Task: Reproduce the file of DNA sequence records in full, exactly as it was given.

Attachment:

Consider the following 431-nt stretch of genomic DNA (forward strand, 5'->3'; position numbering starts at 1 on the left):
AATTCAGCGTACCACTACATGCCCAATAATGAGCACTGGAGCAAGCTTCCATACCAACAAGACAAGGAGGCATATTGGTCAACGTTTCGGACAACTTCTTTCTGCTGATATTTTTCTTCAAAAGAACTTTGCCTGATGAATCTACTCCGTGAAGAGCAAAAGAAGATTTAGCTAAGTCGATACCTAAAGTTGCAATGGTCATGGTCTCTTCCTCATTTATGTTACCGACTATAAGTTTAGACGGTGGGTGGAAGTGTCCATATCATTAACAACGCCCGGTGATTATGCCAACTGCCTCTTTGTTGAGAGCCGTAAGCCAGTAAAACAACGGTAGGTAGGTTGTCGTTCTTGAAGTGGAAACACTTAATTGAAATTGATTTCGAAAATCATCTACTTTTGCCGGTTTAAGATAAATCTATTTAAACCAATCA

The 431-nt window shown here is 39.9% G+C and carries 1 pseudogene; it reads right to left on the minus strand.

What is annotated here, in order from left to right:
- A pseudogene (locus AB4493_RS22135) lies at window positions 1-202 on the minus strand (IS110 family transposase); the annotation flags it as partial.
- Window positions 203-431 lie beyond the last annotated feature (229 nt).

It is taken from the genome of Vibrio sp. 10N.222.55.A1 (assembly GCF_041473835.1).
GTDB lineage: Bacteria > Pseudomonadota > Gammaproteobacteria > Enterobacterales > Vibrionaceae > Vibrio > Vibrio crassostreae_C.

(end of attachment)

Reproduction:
Consider the following 431-nt stretch of genomic DNA (forward strand, 5'->3'; position numbering starts at 1 on the left):
AATTCAGCGTACCACTACATGCCCAATAATGAGCACTGGAGCAAGCTTCCATACCAACAAGACAAGGAGGCATATTGGTCAACGTTTCGGACAACTTCTTTCTGCTGATATTTTTCTTCAAAAGAACTTTGCCTGATGAATCTACTCCGTGAAGAGCAAAAGAAGATTTAGCTAAGTCGATACCTAAAGTTGCAATGGTCATGGTCTCTTCCTCATTTATGTTACCGACTATAAGTTTAGACGGTGGGTGGAAGTGTCCATATCATTAACAACGCCCGGTGATTATGCCAACTGCCTCTTTGTTGAGAGCCGTAAGCCAGTAAAACAACGGTAGGTAGGTTGTCGTTCTTGAAGTGGAAACACTTAATTGAAATTGATTTCGAAAATCATCTACTTTTGCCGGTTTAAGATAAATCTATTTAAACCAATCA

The 431-nt window shown here is 39.9% G+C and carries 1 pseudogene; it reads right to left on the minus strand.

What is annotated here, in order from left to right:
- A pseudogene (locus AB4493_RS22135) lies at window positions 1-202 on the minus strand (IS110 family transposase); the annotation flags it as partial.
- Window positions 203-431 lie beyond the last annotated feature (229 nt).

It is taken from the genome of Vibrio sp. 10N.222.55.A1 (assembly GCF_041473835.1).
GTDB lineage: Bacteria > Pseudomonadota > Gammaproteobacteria > Enterobacterales > Vibrionaceae > Vibrio > Vibrio crassostreae_C.